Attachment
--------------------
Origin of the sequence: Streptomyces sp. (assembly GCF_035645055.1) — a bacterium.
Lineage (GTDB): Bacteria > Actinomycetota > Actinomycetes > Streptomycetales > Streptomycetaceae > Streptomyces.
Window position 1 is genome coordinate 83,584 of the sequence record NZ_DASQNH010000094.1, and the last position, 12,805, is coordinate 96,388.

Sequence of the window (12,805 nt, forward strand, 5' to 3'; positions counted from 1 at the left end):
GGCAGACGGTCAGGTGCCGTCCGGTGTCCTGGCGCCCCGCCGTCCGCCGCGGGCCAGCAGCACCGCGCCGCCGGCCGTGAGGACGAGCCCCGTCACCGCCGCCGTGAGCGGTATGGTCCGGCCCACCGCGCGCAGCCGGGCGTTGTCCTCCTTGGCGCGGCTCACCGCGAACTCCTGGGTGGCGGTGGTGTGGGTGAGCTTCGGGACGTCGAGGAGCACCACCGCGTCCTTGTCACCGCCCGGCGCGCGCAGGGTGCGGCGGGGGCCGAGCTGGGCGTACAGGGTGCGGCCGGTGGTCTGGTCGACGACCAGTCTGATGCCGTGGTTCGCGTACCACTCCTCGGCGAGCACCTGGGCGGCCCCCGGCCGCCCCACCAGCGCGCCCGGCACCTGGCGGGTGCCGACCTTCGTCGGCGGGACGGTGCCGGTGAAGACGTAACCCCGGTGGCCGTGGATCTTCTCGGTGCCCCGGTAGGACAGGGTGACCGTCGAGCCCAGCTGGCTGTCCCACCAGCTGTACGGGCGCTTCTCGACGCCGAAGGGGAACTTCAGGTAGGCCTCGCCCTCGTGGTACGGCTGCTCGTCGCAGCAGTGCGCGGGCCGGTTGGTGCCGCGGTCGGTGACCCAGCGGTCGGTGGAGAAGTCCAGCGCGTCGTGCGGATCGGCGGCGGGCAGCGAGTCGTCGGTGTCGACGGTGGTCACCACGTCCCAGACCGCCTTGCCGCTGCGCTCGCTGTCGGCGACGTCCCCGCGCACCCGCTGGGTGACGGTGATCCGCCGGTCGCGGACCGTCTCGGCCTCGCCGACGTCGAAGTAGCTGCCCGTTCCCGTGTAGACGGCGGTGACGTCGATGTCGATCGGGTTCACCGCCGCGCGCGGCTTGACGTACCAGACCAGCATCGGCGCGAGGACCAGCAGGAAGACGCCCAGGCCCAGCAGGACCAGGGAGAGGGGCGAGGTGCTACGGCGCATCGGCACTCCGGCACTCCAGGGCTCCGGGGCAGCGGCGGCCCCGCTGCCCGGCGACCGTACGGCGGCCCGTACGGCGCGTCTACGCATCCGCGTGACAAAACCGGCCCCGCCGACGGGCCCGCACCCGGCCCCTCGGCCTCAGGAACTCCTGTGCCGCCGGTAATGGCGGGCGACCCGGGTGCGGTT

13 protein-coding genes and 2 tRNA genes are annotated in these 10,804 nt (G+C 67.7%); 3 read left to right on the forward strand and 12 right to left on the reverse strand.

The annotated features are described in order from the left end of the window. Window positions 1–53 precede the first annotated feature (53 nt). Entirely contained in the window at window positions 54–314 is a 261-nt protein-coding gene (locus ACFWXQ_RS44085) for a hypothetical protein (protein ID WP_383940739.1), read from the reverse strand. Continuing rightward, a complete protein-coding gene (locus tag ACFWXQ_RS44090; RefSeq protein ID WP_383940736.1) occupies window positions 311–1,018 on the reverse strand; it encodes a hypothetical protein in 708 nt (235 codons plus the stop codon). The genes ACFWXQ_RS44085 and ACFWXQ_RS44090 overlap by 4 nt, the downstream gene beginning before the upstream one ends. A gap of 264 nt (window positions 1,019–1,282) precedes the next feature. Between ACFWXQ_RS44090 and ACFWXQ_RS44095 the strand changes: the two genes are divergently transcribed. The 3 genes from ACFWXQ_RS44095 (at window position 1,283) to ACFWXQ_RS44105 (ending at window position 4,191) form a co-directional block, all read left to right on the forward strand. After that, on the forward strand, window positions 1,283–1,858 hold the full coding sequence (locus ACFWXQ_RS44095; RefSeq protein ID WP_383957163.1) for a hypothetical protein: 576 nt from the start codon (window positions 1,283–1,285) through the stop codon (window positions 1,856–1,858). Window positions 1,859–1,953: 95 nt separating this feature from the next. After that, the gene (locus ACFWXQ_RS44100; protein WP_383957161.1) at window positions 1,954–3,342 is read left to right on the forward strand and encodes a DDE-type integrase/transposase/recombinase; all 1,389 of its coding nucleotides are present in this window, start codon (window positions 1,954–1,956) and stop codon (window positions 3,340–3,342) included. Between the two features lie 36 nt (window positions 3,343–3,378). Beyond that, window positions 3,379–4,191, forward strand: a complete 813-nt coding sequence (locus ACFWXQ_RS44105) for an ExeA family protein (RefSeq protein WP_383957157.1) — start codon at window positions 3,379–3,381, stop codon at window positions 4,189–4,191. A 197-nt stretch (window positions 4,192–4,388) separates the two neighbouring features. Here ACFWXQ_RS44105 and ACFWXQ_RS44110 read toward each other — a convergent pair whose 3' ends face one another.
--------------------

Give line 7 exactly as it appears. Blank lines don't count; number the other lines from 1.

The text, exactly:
The annotated features are described in order from the left end of the window. Window positions 1–53 precede the first annotated feature (53 nt). Entirely contained in the window at window positions 54–314 is a 261-nt protein-coding gene (locus ACFWXQ_RS44085) for a hypothetical protein (protein ID WP_383940739.1), read from the reverse strand. Continuing rightward, a complete protein-coding gene (locus tag ACFWXQ_RS44090; RefSeq protein ID WP_383940736.1) occupies window positions 311–1,018 on the reverse strand; it encodes a hypothetical protein in 708 nt (235 codons plus the stop codon). The genes ACFWXQ_RS44085 and ACFWXQ_RS44090 overlap by 4 nt, the downstream gene beginning before the upstream one ends. A gap of 264 nt (window positions 1,019–1,282) precedes the next feature. Between ACFWXQ_RS44090 and ACFWXQ_RS44095 the strand changes: the two genes are divergently transcribed. The 3 genes from ACFWXQ_RS44095 (at window position 1,283) to ACFWXQ_RS44105 (ending at window position 4,191) form a co-directional block, all read left to right on the forward strand. After that, on the forward strand, window positions 1,283–1,858 hold the full coding sequence (locus ACFWXQ_RS44095; RefSeq protein ID WP_383957163.1) for a hypothetical protein: 576 nt from the start codon (window positions 1,283–1,285) through the stop codon (window positions 1,856–1,858). Window positions 1,859–1,953: 95 nt separating this feature from the next. After that, the gene (locus ACFWXQ_RS44100; protein WP_383957161.1) at window positions 1,954–3,342 is read left to right on the forward strand and encodes a DDE-type integrase/transposase/recombinase; all 1,389 of its coding nucleotides are present in this window, start codon (window positions 1,954–1,956) and stop codon (window positions 3,340–3,342) included. Between the two features lie 36 nt (window positions 3,343–3,378). Beyond that, window positions 3,379–4,191, forward strand: a complete 813-nt coding sequence (locus ACFWXQ_RS44105) for an ExeA family protein (RefSeq protein WP_383957157.1) — start codon at window positions 3,379–3,381, stop codon at window positions 4,189–4,191. A 197-nt stretch (window positions 4,192–4,388) separates the two neighbouring features. Here ACFWXQ_RS44105 and ACFWXQ_RS44110 read toward each other — a convergent pair whose 3' ends face one another.